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US traded a soldier’s life for five “terrorists”

Netizens have criticized the White House’s decision to release five Taliban leaders in exchange for Sergeant Bowe Bergdahl and posted their comments on twitter. They also posted that these five traded prisoners pose a risk to people’s lives. One of them is believed to be responsible for killing thousands of people. Should we feel comfortable releasing this man back to a terrorist group? They also argued that Obama “clearly violated laws” that require him to notify Congress 30 days before any transfer of terrorists from Guantanamo Bay and to explain how the threat posed by such terrorists has been substantially mitigated.

A United States soldier Sgt. Bowe Bergdahl was taken hostage by Taliban since 2009 and was released on 31st May in exchange for five Afghan terrorists at Guantanamo Bay. All the five Taliban leaders were deemed “high” risks to the US and its allies by Joint Task Force Guantanamo (JTF-GTMO). Two of the five, according to files prepared at Guantanamo, have been wanted by the UN for war crimes.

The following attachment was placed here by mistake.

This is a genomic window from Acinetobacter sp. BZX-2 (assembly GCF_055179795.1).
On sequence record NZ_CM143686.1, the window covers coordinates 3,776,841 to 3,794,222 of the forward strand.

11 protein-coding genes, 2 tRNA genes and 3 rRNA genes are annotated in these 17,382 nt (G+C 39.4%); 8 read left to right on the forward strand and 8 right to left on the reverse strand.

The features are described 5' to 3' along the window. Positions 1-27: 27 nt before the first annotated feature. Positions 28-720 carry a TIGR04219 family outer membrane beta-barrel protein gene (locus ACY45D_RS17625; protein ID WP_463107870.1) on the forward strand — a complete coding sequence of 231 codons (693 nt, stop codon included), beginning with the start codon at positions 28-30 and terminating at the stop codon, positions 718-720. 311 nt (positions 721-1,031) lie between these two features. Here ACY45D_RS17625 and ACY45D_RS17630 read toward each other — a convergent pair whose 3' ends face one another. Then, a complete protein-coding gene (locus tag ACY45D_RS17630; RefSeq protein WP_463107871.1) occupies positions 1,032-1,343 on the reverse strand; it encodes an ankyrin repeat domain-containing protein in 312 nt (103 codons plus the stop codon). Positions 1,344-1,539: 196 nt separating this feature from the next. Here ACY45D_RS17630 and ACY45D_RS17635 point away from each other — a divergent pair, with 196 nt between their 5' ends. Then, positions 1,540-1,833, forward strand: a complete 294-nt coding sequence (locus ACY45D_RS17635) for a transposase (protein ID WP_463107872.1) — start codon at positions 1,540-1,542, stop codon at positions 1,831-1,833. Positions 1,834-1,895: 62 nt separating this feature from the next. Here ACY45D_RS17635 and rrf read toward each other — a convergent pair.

Five terrorist leaders traded for a guy who knowingly and intentionally walked out on his army post. This trade was done on Afghanistan soil, were United States Special Forces backed by choppers and aircraft flew to Afghanistan and made a transfer with 18 Taliban members.

As per the press release from white house Sgt. Bowe Bergdahl, 28, was the only American soldier held captive in Afghanistan for five years. Later, he travelled to receive medical care at Bagram Air Field hours after he was freed. President Barack Obama told in a press conference “While Bowe was gone, he was never forgotten by his parents, who thought about him and prayed for him every day and he wasn’t forgotten by his country. The United States of America does not ever leave its men and women in uniform behind.”

John Kerry, secretary of U.S briefed Afghan President Hamid Karzai said about Bergdahl’s release, “As we look to the future in Afghanistan, the United States will continue to support steps that improve the climate for conversations between Afghans about how to end the bloodshed in their country through an Afghan-led reconciliation process.”

Kai Farmer

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